Oxford students want Patten stripped of fellowship: Fran Abrams and Ilsa Godlovitch report on the clash between a minister and his old college

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The Independent Online
STUDENTS at Oxford University, where John Patten used to be a don, have called for the Secretary of State for Education to be removed from his position as a fellow of his old college, Hertford, when it comes up for review.

Members of the junior and middle common rooms at Hertford, where Mr Patten taught geography between 1969 and 1979, are meeting to discuss the issue after a series of personal attacks made by him on members of Oxford's academic community. Student grant cuts of 10 per cent, imposed in the budget, have further inflamed the situation.

Since students demonstrated against the cuts outside Mr Patten's constituency surgery in Botley, Oxford, in December, tempers have become increasingly frayed. In Parliament, Mr Patten accused the demonstrators of displaying 'university yobbishness of the worst kind'. He also wrote an angry letter to Cherwell, the Oxford student newspaper.

In an interview with Cherwell, to be published today, Mr Patten described the student union president of Oxford Brookes University, Sarah Brierley, who visited his surgery with a delegation on the day of the demonstration, as 'some hopeless woman'. He said Clive Booth, vice-chancellor of Oxford Brookes, had displayed poor leadership in not staying to remonstrate with the students.

Mr Patten then attacked the vice-master of Balliol, Andrew Graham, who had commented that the Secretary of State had 'over-reacted' to the demonstration in his Oxford West and Abingdon constituency. 'If the vice-master of Balliol is encouraging people to go and demonstrate, to chant, to shout and upset elderly constituents, if he thinks that is something admirable, then that is pretty shocking - a pretty good reflection on declining standards,' Mr Patten said.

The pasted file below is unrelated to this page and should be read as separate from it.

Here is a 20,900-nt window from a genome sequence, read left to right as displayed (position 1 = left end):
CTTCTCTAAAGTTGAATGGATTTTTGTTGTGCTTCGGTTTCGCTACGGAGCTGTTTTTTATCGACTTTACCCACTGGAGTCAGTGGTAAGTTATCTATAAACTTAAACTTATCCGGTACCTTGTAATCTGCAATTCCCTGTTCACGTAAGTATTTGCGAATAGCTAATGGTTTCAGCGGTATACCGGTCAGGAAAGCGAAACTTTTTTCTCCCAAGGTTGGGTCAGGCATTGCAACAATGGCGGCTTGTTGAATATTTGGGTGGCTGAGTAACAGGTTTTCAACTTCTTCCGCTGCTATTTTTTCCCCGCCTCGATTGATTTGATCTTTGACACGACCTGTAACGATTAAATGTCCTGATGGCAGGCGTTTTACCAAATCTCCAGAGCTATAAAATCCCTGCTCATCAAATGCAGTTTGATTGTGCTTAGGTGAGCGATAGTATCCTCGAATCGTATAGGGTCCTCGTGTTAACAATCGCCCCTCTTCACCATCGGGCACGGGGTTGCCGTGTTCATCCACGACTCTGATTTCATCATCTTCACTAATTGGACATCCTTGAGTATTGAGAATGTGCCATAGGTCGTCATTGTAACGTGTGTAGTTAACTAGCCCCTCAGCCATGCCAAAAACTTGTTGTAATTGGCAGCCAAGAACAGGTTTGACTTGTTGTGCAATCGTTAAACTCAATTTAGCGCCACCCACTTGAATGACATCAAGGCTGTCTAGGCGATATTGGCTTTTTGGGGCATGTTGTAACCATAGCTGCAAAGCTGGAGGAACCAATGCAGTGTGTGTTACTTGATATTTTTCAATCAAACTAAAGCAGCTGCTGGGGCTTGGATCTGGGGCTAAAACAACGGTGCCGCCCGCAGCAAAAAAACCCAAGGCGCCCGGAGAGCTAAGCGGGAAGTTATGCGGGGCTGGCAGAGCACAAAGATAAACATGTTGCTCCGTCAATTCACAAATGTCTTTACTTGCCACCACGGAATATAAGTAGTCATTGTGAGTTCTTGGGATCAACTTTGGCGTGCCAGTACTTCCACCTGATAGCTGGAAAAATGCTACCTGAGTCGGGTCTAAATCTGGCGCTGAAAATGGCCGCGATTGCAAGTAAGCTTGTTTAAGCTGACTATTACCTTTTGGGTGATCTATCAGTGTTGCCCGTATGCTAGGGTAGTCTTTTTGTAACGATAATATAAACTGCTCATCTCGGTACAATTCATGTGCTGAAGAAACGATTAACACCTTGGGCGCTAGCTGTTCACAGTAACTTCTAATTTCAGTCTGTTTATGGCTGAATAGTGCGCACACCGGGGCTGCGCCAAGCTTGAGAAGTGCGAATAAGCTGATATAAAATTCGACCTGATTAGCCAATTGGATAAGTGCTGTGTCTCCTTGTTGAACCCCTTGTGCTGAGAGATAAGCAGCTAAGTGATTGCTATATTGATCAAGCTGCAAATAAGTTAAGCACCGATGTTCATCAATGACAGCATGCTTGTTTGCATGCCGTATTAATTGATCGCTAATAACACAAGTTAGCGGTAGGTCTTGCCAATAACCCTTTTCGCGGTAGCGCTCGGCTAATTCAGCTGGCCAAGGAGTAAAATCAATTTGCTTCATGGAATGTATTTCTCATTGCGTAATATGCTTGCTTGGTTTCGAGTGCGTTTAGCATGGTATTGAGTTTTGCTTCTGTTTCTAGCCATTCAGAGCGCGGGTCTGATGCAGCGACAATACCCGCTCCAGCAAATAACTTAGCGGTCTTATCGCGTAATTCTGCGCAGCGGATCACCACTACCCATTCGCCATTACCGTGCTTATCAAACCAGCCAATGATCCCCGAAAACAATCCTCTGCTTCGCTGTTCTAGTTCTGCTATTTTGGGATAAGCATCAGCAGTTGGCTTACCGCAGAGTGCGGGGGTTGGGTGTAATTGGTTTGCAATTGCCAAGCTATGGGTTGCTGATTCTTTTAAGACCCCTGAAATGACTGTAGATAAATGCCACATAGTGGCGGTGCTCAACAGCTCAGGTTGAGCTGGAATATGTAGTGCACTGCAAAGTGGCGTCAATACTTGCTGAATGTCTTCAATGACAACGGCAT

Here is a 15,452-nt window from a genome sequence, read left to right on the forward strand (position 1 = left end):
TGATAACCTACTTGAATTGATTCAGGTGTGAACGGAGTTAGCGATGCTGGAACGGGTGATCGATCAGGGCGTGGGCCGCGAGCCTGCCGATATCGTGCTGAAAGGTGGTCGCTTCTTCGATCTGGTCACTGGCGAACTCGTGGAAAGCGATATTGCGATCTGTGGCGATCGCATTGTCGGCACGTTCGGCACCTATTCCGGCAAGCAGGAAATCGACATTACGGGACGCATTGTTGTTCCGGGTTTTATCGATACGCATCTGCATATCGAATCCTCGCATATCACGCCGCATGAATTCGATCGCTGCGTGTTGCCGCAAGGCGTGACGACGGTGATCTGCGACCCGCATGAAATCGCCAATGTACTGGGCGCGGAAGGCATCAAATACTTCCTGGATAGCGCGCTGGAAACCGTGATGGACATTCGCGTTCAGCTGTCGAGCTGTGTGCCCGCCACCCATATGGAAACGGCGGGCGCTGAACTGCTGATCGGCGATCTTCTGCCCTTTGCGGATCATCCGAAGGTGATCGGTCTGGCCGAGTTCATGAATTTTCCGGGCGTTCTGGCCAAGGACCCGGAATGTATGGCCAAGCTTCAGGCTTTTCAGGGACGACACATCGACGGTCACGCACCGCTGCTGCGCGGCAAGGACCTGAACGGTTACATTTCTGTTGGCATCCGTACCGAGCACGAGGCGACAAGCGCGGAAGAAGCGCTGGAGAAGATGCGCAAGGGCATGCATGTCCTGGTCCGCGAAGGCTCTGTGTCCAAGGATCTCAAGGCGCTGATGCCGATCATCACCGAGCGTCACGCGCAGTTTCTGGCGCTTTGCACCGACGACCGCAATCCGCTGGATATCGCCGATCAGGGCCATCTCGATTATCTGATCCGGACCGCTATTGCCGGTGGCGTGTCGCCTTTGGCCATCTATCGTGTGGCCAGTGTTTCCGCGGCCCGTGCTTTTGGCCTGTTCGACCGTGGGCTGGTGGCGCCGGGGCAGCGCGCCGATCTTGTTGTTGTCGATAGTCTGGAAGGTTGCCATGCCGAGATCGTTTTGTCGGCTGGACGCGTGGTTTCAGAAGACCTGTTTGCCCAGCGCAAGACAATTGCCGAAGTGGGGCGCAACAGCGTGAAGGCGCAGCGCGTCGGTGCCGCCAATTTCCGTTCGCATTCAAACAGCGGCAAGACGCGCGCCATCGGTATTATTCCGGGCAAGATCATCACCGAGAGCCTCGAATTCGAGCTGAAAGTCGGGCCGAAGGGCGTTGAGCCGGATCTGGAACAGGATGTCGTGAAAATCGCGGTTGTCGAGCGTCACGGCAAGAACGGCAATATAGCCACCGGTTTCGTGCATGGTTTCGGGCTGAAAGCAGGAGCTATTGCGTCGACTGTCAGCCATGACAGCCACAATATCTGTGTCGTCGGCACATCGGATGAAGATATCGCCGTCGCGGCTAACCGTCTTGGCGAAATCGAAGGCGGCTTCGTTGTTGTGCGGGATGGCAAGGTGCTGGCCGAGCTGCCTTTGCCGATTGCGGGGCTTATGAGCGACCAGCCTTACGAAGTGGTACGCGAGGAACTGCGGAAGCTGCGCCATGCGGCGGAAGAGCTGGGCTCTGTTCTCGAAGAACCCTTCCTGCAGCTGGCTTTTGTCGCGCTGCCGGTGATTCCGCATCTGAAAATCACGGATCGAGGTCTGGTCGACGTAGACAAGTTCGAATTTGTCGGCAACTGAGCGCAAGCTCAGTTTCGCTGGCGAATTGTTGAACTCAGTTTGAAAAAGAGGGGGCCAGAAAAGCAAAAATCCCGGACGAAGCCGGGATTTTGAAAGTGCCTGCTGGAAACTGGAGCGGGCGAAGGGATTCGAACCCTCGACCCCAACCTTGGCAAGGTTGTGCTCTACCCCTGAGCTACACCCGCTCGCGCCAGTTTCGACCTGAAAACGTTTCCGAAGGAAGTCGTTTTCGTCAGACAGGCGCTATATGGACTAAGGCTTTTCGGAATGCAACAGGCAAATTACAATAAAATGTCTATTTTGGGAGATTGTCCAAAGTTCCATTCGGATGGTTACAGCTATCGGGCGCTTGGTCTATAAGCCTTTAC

Yesterday, the president of Hertford College junior common room, Michael Barnard, said Mr Patten's remarks had influenced students' calls for him to be stripped of his fellowship, which gives him a seat on the college governing body. 'At best, he has not been particularly sensitive, and, on top of that, the cuts in maintenance grants are obviously going to affect students here,' Mr Barnard said.

The governing body will decide whether to renew the fellowship, which Mr Patten has held since 1972, at a meeting to be held next month. It could be terminated when it expires in April, or alternatively it could become 'emeritus'.

The principal, Sir Christopher Zeeman, who will chair the meeting, has refused to comment on Mr Patten's chances of re-election, or on relations between him and the Oxford academic community. However, he has attacked Mr Patten's education policies.

'The worst thing students suffer is hardship, and that is a direct result of the Government not keeping grants in line with inflation,' he said.

(Photograph omitted)

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